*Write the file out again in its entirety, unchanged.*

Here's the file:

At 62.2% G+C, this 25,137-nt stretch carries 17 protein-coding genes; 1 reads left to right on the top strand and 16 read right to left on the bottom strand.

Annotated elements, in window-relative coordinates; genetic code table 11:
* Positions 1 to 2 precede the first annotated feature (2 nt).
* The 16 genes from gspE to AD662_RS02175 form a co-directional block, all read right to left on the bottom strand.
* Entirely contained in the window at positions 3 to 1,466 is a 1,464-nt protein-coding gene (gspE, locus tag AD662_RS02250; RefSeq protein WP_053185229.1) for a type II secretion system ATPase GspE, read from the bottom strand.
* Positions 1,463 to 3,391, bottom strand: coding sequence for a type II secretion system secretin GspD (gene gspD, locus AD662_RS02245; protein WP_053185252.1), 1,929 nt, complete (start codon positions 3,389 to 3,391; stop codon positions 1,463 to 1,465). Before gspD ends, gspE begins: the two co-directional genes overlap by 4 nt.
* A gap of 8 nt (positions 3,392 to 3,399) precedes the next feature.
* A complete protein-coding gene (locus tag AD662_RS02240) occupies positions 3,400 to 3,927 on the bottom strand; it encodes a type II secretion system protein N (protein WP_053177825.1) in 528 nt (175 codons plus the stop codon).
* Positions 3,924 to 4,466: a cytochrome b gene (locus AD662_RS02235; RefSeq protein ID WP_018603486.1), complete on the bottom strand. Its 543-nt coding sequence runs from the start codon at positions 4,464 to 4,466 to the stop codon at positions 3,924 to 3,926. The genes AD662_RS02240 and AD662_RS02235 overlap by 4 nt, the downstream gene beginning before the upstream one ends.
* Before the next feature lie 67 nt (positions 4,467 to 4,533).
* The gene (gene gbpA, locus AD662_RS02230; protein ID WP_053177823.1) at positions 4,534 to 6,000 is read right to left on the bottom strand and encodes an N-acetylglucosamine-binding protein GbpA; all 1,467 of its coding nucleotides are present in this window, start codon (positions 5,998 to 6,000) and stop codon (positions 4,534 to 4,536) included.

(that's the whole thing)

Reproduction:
At 62.2% G+C, this 25,137-nt stretch carries 17 protein-coding genes; 1 reads left to right on the top strand and 16 read right to left on the bottom strand.

Annotated elements, in window-relative coordinates; genetic code table 11:
* Positions 1 to 2 precede the first annotated feature (2 nt).
* The 16 genes from gspE to AD662_RS02175 form a co-directional block, all read right to left on the bottom strand.
* Entirely contained in the window at positions 3 to 1,466 is a 1,464-nt protein-coding gene (gspE, locus tag AD662_RS02250; RefSeq protein WP_053185229.1) for a type II secretion system ATPase GspE, read from the bottom strand.
* Positions 1,463 to 3,391, bottom strand: coding sequence for a type II secretion system secretin GspD (gene gspD, locus AD662_RS02245; protein WP_053185252.1), 1,929 nt, complete (start codon positions 3,389 to 3,391; stop codon positions 1,463 to 1,465). Before gspD ends, gspE begins: the two co-directional genes overlap by 4 nt.
* A gap of 8 nt (positions 3,392 to 3,399) precedes the next feature.
* A complete protein-coding gene (locus tag AD662_RS02240) occupies positions 3,400 to 3,927 on the bottom strand; it encodes a type II secretion system protein N (protein WP_053177825.1) in 528 nt (175 codons plus the stop codon).
* Positions 3,924 to 4,466: a cytochrome b gene (locus AD662_RS02235; RefSeq protein ID WP_018603486.1), complete on the bottom strand. Its 543-nt coding sequence runs from the start codon at positions 4,464 to 4,466 to the stop codon at positions 3,924 to 3,926. The genes AD662_RS02240 and AD662_RS02235 overlap by 4 nt, the downstream gene beginning before the upstream one ends.
* Before the next feature lie 67 nt (positions 4,467 to 4,533).
* The gene (gene gbpA, locus AD662_RS02230; protein ID WP_053177823.1) at positions 4,534 to 6,000 is read right to left on the bottom strand and encodes an N-acetylglucosamine-binding protein GbpA; all 1,467 of its coding nucleotides are present in this window, start codon (positions 5,998 to 6,000) and stop codon (positions 4,534 to 4,536) included.